Left: Recombined image of the CEM exam showing iodine uptake.
Right: Standard digital mammogram.
October 19, 2022 — The American College of Radiology (ACR) is set to launch the Contrast-Enhanced Mammography Imaging Screening Trial (CMIST) in collaboration with the Breast Cancer Research Foundation(BCRF) and GE Healthcare. The trial will determine whether contrast-enhanced mammography improves breast cancer detection and reduce false-positive exams in women with dense breasts.
About 43 percent of women aged 40 to 72 have dense breasts, which can make detection of breast cancer more challenging when using mammography alone. The CMIST study seeks to determine if contrast-enhanced mammography (CEM) provides more accurate cancer detection compared to digital breast tomosynthesis (DBT) in women with dense breasts.
CEM combines mammography and vascular-based screening methods in a simple and quick procedure to highlight areas of unusual blood flow patterns that may indicate malignancy. Early studies of CEM in screening women with dense breasts have shown the potential benefit of CEM in the detection of breast cancer.
“In the fight against breast cancer, unfortunately it is all too common for women with dense breasts to face an agonizing wait for answers," says Catherine Lezy, General Manager for Mammography at GE Healthcare. “We know that CEM technology can be a game-changer in helping improve breast cancer outcomes. I’m excited that both GE Healthcare’s Senographe Pristina mammography system and SenoBright HD CEM technology, together with GE Healthcare Pharmaceutical Diagnostics contrast media will be used to further evaluate the clinical benefits of CEM. We hope that this will help clinicians feel more confident in their diagnosis and help patients get the answers they deserve."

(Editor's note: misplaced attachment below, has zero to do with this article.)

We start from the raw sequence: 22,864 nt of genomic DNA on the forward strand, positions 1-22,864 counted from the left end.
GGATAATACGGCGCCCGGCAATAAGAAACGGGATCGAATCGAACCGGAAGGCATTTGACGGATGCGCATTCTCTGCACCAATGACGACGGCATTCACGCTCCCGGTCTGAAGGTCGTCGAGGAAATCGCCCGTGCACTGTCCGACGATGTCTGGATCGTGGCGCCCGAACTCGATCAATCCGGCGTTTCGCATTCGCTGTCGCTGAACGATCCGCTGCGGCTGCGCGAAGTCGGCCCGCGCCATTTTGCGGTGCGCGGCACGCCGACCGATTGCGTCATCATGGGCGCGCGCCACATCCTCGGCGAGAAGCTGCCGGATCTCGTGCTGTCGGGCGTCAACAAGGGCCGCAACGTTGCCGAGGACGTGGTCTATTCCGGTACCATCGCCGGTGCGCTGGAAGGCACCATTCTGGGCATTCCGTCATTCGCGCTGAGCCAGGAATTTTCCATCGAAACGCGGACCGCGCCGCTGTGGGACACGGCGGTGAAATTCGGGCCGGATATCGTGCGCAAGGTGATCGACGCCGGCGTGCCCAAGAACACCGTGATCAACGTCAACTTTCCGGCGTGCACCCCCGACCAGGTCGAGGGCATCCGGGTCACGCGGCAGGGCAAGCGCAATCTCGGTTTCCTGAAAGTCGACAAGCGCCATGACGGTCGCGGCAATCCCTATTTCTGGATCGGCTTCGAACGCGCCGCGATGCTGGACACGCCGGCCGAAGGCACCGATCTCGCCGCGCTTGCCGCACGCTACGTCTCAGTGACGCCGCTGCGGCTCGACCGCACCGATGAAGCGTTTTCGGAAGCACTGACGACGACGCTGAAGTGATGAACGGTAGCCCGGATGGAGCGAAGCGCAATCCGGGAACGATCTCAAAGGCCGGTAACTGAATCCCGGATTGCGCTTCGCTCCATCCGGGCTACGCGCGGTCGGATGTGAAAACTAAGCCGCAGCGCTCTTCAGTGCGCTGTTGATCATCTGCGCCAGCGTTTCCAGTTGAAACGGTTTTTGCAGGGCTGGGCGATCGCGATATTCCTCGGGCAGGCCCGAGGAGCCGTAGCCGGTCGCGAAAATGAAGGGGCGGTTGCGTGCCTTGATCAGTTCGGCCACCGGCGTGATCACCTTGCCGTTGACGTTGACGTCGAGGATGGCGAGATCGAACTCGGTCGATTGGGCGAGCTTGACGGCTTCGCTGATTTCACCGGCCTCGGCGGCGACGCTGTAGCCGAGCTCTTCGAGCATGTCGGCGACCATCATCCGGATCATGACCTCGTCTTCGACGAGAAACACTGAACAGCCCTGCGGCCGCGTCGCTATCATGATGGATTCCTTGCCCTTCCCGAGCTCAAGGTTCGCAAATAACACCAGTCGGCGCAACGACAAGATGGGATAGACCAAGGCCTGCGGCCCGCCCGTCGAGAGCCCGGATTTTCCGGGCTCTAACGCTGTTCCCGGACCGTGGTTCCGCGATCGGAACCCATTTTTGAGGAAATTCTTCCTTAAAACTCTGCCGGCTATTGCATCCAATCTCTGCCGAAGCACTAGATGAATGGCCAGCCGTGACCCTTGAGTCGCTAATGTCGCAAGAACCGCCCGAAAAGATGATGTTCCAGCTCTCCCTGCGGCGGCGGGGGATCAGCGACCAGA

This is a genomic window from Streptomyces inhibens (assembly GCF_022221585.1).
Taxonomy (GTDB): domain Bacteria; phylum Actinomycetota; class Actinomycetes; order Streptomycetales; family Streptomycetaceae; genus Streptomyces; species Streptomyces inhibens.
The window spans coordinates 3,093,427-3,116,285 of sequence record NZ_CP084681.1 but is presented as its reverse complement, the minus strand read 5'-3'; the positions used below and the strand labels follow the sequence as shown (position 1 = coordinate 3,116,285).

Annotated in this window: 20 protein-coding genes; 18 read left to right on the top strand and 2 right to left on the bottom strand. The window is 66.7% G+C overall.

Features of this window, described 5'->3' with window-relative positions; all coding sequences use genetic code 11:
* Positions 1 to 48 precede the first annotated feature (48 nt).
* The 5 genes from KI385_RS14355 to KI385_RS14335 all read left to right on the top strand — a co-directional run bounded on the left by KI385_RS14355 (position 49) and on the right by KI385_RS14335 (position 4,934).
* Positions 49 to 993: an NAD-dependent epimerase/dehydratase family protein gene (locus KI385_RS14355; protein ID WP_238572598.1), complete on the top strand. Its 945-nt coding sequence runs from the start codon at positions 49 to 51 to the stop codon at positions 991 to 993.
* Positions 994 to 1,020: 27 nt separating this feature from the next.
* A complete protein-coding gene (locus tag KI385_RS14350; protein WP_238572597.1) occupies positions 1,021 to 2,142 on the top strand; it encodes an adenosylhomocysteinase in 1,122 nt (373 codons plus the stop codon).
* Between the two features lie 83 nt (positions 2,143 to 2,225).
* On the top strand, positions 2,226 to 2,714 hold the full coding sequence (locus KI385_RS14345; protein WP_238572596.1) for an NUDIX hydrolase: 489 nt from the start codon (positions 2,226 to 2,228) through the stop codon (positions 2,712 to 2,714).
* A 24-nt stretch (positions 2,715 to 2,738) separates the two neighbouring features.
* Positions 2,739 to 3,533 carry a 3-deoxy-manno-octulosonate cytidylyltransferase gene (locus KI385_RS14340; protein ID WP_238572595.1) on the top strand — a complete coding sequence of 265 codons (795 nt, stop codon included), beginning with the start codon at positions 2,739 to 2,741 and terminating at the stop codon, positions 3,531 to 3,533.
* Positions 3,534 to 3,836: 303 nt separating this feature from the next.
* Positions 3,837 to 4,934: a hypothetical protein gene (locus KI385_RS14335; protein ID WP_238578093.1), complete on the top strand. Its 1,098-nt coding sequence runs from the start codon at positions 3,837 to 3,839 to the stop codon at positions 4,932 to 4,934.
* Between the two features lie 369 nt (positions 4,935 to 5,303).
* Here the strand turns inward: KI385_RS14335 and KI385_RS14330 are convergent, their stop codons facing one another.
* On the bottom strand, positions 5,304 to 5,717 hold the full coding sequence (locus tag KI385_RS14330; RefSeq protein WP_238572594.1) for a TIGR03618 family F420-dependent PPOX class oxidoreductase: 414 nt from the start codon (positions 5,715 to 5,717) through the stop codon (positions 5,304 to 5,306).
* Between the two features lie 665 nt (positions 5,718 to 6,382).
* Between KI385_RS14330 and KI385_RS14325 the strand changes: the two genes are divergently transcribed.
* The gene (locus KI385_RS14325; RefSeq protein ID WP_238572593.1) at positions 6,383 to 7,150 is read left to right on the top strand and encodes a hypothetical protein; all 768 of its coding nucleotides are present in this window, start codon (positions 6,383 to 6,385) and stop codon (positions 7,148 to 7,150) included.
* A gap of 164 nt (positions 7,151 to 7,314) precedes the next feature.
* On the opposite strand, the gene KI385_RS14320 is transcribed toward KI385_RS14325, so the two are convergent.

The planned study will be managed by the American College of Radiology Center for Research and Innovation, with support from the Breast Cancer Research Foundation and GE Healthcare, under the supervision of Principal Investigator Christopher Comstock, MD, FACR, FSBI, Director of Breast Imaging Clinical Trials, Memorial Sloan Kettering Cancer Center, who said: “The CMIST Trial can help determine if contrast-enhanced mammography can provide a more sensitive and specific method for breast cancer screening in women with dense breasts, finding many cancers missed with our current methods.”
"Through CMIST, we hope to gain increased understanding of the potential role of contrast mammography for women with dense breasts with the goal of developing more individualized breast imaging strategies.” said Etta Pisano, MD, FACR, American College of Radiology Chief Research Officer.
“Given recent trends in the rising incidence of breast cancer, it is a key imperative to improve current diagnostic tools,” said Dorraya El-Ashry, PhD, Chief Scientific Officer of the Breast Cancer Research Foundation. “We know that early detection is a key determinant of survival and improving diagnostic technology for women with dense breasts will undoubtedly save lives.”
As the world observes Breast Cancer Awareness month throughout October, women are encouraged to ‘Don’t Skip’ their annual mammogram - where they can learn more about their own risk factors, including breast density, and consider the best care options with the help of their physician. Click here to learn more.